It was on one of these occasions that Aunt Sophy, coming unexpectedly into the living room from the kitchen where she and Adele were foraging for refreshments after the game, beheld Julia Gold and Eugene, arms clasped about each other, cheek to cheek. They started up as she came in and faced her, the woman defiantly, the boy bravely. Julia Gold was thirty (with reservations) at that time, and the boy not quite twenty-one.
"How long?" said Aunt Sophy, quietly. She had a mayonnaise spoon and a leaf of lettuce in her hand at the time, and still she did not look comic.
"I'm crazy about her," said Eugene. "We're crazy about each other. We're going to be married."
Aunt Sophy listened for the reassuring sound of Adele's spoons and plates in the kitchen. She came forward. "Now, listen—" she began.
"I love him," said Julia Gold, dramatically. "I love him!"
Except that it was very white and, somehow, old looking, Aunt Sophy's face was as benign as always. "Now, look here, Julia, my girl. That isn't love and you know it. I'm an old maid, but I know what love is when I see it. I'm ashamed of you, Julia. Sensible woman like you. Hugging and kissing a boy like that, and old enough to be his mother, pretty near."
"Now, look here, Aunt Soph! I'm fond of you but if you're going to talk that way—Why, she's wonderful. She's taught me what it means to really—"
"Oh, my land!" Aunt Sophy sat down, looking, suddenly, very sick and old.
And then, from the kitchen, Adele's clear young voice: "Heh! What's the idea! I'm not going to do all the work. Where's everybody?"
Aunt Sophy started up again. She came up to them and put a hand—a capable, firm, steadying hand on the arm of each. The woman drew back but the boy did not.
"Will you promise me not to do anything for a week? Just a week! Will you promise me? Will you?"
"Are you going to tell Father?"
"Not for a week if you'll promise not to see each other in that week. No, I don't want to send you away, Julia, I don't want to—You're not a bad girl. It's just—he's never had—at home they never gave him a chance. Just a week, Julia. Just a week, Eugene. We can talk things over then."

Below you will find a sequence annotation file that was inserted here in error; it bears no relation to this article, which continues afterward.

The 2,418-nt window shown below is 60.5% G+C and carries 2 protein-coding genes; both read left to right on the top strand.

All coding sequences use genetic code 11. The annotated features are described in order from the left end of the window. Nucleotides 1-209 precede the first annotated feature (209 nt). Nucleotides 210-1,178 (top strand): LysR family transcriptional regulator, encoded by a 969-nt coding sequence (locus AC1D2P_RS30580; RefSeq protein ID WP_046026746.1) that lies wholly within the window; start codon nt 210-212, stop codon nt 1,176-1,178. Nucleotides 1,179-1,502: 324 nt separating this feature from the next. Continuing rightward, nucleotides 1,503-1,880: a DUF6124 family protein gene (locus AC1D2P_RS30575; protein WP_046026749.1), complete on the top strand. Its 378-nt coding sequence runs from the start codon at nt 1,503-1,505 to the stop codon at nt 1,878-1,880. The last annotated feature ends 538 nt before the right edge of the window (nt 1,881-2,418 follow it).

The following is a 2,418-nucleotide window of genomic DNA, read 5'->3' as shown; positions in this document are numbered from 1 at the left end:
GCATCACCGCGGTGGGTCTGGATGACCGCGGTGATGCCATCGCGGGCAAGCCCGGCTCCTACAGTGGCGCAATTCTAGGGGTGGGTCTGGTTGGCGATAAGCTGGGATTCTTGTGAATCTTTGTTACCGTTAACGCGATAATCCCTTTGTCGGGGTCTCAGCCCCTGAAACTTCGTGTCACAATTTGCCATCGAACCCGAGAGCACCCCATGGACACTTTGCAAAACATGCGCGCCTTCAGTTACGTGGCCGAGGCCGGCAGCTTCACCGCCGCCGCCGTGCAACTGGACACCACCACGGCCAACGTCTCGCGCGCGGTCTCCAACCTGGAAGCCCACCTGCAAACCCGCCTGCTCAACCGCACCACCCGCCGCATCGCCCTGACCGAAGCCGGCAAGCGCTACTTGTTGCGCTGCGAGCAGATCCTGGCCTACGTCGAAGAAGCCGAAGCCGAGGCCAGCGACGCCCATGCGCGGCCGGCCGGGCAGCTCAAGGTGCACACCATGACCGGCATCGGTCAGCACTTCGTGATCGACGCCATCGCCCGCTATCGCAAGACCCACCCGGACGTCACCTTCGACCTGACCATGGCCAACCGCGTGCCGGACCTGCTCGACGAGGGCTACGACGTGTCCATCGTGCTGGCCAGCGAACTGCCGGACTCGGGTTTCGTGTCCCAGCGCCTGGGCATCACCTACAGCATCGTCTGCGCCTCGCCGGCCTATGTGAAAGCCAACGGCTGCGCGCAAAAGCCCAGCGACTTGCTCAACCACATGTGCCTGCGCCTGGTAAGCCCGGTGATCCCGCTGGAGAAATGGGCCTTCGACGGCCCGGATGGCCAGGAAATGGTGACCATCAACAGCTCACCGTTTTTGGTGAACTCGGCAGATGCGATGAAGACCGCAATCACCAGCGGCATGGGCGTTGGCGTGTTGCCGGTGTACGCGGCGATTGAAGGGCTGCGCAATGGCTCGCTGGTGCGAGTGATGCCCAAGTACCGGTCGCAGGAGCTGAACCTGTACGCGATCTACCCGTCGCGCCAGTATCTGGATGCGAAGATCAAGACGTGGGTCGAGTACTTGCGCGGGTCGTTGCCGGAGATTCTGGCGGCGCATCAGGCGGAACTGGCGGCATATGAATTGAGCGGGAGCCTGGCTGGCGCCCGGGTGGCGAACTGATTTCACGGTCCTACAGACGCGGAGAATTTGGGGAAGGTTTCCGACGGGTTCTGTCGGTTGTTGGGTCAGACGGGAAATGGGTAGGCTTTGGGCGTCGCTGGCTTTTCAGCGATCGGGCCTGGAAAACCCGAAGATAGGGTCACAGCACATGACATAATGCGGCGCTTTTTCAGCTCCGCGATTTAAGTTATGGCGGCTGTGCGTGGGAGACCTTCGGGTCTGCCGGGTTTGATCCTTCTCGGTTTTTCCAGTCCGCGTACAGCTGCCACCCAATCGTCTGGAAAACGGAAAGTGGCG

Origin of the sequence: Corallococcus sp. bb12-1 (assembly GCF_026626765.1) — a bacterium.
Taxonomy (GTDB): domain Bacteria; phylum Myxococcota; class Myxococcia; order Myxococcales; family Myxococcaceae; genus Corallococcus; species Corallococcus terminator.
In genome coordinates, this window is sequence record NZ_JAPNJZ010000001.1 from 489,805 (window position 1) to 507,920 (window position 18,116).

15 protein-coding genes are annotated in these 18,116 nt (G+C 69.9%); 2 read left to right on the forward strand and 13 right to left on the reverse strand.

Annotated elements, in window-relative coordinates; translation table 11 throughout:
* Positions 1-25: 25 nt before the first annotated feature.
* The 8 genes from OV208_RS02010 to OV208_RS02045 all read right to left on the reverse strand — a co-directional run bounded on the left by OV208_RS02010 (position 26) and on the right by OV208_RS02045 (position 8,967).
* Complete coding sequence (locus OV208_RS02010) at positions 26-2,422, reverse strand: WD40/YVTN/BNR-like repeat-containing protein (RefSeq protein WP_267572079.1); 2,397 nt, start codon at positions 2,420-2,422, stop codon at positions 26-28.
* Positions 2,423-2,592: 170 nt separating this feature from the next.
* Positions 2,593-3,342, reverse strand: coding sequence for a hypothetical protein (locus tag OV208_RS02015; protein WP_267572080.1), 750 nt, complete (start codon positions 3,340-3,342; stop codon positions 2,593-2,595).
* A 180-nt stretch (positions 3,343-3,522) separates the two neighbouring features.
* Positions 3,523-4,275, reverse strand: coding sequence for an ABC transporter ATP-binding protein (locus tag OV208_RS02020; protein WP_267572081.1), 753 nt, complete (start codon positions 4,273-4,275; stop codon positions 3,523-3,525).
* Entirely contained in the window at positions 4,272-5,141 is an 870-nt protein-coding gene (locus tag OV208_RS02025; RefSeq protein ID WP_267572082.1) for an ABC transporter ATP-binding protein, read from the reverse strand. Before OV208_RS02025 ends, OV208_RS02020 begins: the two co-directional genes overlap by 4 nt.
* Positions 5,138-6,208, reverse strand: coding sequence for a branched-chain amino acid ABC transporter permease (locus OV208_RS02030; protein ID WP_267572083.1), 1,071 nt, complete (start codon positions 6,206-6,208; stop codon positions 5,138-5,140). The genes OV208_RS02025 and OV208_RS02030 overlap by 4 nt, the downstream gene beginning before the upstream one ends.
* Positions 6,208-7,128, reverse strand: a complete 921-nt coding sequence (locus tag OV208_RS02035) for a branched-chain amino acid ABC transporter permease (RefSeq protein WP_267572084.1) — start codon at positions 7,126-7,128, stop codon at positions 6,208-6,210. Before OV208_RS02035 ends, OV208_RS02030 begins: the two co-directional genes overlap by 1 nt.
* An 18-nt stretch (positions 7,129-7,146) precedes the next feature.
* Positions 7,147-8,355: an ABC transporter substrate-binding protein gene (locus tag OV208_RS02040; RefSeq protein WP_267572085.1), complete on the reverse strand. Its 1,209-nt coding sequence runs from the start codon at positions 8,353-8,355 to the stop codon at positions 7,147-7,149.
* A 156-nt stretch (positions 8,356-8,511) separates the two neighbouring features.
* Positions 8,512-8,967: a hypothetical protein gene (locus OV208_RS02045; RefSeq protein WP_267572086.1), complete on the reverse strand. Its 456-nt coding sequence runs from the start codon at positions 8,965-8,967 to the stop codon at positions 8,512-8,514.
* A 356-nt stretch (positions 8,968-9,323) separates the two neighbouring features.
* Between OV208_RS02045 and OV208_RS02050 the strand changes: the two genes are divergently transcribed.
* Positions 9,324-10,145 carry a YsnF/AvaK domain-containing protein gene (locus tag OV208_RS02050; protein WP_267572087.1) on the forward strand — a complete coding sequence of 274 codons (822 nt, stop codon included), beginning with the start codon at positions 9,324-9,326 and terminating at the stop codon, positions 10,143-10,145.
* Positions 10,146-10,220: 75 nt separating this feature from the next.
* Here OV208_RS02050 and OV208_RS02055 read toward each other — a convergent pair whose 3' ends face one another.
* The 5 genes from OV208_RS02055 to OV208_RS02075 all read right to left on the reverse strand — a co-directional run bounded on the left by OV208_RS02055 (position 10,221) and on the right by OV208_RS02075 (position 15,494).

Adele's footsteps coming from the kitchen.
"I promise," said Eugene. Julia said nothing.
"Well, really," said Adele, from the doorway, "you're a nervy lot, sitting around while I slave in the kitchen. 'Gene, see if you can open the olives with this fool can opener. I tried."
There is no knowing what she expected to do in that week, Aunt Sophy; what miracle she meant to perform. She had no plan in her mind. Just hope. She looked strangely shrunken and old, suddenly. But when, three days later, the news came that America was to go into the war she knew that her prayers were answered.
Flora was beside herself. "Eugene won't have to go. He isn't quite twenty-one, thank God! And by the time he is it will be over. Surely." She was almost hysterical.
Eugene was in the room. Aunt Sophy looked at him and he looked at Aunt Sophy. In her eyes was a question. In his was the answer. They said nothing. The next day Eugene enlisted. In three days he was gone. Flora took to her bed. Next day Adele, a faint, unwonted colour marking her cheeks, walked into her mother's bedroom and stood at the side of the recumbent figure. Her father, his hands clasped behind him, was pacing up and down, now and then kicking a cushion that had fallen to the floor. He was chewing a dead cigar, one side of his face twisted curiously over the cylinder in his mouth so that he had a sinister and crafty look.